On December 20, President Trump signed the 2018 Farm Bill, making it a historic day for hemp in the United States. After more than 80 years of prohibition, U.S. farmers are finally allowed to grow hemp legally. Section 10113 of the bill removes hemp from the Controlled Substances Act, extracting it from Schedule I status alongside its intoxicating cousin marijuana.
In a victory for farmers, the bill removes banking, water and other regulatory roadblocks from hemp farming, plus authorizes crop insurance. It also allows hemp farming in communities left out of the 2014 Farm Bill, including U.S. territories, tribal lands and reservations. Now, hemp is clearly defined as “whole plant,” including extracts, and as cannabis containing less than 0.3 percent THC.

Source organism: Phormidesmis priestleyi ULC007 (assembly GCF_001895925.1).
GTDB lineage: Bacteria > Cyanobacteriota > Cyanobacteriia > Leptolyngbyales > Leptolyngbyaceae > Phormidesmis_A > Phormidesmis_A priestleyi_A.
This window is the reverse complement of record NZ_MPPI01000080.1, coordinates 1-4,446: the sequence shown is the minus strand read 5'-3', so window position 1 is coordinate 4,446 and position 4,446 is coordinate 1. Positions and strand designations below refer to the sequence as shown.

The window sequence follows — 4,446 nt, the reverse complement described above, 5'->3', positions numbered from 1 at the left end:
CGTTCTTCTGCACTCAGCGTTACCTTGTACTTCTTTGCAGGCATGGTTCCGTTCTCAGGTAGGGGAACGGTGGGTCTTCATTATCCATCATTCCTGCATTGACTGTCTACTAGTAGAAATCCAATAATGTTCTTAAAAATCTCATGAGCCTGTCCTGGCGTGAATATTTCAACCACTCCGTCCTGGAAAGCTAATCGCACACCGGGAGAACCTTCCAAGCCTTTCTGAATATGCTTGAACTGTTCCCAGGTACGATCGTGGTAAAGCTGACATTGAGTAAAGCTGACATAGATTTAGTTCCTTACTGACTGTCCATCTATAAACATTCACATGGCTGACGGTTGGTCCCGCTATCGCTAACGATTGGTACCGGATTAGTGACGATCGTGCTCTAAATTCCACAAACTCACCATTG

Despite hemp’s previous illegality, the U.S. industry is booming. The Hemp Business Journal estimates that in 2018, the total retail value of hemp food, supplements and body care products in the U.S. reached $553 million.
Eric Steenstra, president of Vote Hemp, a national advocacy organization dedicated to a free market for industrial hemp, thinks hemp farming will be only one trending item in 2019. Even without the protections of the 2018 Farm Bill, the acreage of